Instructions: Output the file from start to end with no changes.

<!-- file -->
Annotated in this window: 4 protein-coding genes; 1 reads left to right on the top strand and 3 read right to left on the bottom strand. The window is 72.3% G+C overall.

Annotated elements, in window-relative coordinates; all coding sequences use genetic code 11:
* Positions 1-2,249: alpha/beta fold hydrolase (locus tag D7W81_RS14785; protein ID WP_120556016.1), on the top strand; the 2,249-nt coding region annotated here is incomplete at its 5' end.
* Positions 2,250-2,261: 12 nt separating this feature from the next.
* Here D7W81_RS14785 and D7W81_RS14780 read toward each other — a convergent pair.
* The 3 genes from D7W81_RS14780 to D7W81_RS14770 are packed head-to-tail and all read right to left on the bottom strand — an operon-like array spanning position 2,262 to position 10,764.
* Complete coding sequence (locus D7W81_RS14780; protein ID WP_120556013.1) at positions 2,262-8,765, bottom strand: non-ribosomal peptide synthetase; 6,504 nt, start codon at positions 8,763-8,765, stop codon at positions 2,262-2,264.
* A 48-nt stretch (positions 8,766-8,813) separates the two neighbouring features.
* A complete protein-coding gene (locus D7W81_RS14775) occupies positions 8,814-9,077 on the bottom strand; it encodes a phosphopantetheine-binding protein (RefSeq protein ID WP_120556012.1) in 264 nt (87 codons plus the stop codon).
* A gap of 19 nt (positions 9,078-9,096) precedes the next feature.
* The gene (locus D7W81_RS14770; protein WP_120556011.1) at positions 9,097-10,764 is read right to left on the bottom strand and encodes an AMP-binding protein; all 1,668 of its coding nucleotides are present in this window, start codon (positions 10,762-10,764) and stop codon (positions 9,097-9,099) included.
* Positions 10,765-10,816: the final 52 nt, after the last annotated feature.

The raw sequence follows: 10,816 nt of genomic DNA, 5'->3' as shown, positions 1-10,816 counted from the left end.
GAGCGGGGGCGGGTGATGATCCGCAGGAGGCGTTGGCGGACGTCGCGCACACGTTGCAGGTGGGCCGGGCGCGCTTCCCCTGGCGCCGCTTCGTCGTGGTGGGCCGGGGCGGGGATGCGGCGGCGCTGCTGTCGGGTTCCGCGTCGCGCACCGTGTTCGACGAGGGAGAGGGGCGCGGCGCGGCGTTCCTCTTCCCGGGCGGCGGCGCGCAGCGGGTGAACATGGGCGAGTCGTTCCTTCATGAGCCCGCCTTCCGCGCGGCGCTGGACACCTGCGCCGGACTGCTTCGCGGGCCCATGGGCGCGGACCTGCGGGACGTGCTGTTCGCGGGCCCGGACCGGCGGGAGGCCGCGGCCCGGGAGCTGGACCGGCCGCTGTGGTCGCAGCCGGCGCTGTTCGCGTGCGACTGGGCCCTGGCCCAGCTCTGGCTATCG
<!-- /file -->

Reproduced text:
Annotated in this window: 4 protein-coding genes; 1 reads left to right on the top strand and 3 read right to left on the bottom strand. The window is 72.3% G+C overall.

Annotated elements, in window-relative coordinates; all coding sequences use genetic code 11:
* Positions 1-2,249: alpha/beta fold hydrolase (locus tag D7W81_RS14785; protein ID WP_120556016.1), on the top strand; the 2,249-nt coding region annotated here is incomplete at its 5' end.
* Positions 2,250-2,261: 12 nt separating this feature from the next.
* Here D7W81_RS14785 and D7W81_RS14780 read toward each other — a convergent pair.
* The 3 genes from D7W81_RS14780 to D7W81_RS14770 are packed head-to-tail and all read right to left on the bottom strand — an operon-like array spanning position 2,262 to position 10,764.
* Complete coding sequence (locus D7W81_RS14780; protein ID WP_120556013.1) at positions 2,262-8,765, bottom strand: non-ribosomal peptide synthetase; 6,504 nt, start codon at positions 8,763-8,765, stop codon at positions 2,262-2,264.
* A 48-nt stretch (positions 8,766-8,813) separates the two neighbouring features.
* A complete protein-coding gene (locus D7W81_RS14775) occupies positions 8,814-9,077 on the bottom strand; it encodes a phosphopantetheine-binding protein (RefSeq protein ID WP_120556012.1) in 264 nt (87 codons plus the stop codon).
* A gap of 19 nt (positions 9,078-9,096) precedes the next feature.
* The gene (locus D7W81_RS14770; protein WP_120556011.1) at positions 9,097-10,764 is read right to left on the bottom strand and encodes an AMP-binding protein; all 1,668 of its coding nucleotides are present in this window, start codon (positions 10,762-10,764) and stop codon (positions 9,097-9,099) included.
* Positions 10,765-10,816: the final 52 nt, after the last annotated feature.

The raw sequence follows: 10,816 nt of genomic DNA, 5'->3' as shown, positions 1-10,816 counted from the left end.
GAGCGGGGGCGGGTGATGATCCGCAGGAGGCGTTGGCGGACGTCGCGCACACGTTGCAGGTGGGCCGGGCGCGCTTCCCCTGGCGCCGCTTCGTCGTGGTGGGCCGGGGCGGGGATGCGGCGGCGCTGCTGTCGGGTTCCGCGTCGCGCACCGTGTTCGACGAGGGAGAGGGGCGCGGCGCGGCGTTCCTCTTCCCGGGCGGCGGCGCGCAGCGGGTGAACATGGGCGAGTCGTTCCTTCATGAGCCCGCCTTCCGCGCGGCGCTGGACACCTGCGCCGGACTGCTTCGCGGGCCCATGGGCGCGGACCTGCGGGACGTGCTGTTCGCGGGCCCGGACCGGCGGGAGGCCGCGGCCCGGGAGCTGGACCGGCCGCTGTGGTCGCAGCCGGCGCTGTTCGCGTGCGACTGGGCCCTGGCCCAGCTCTGGCTATCG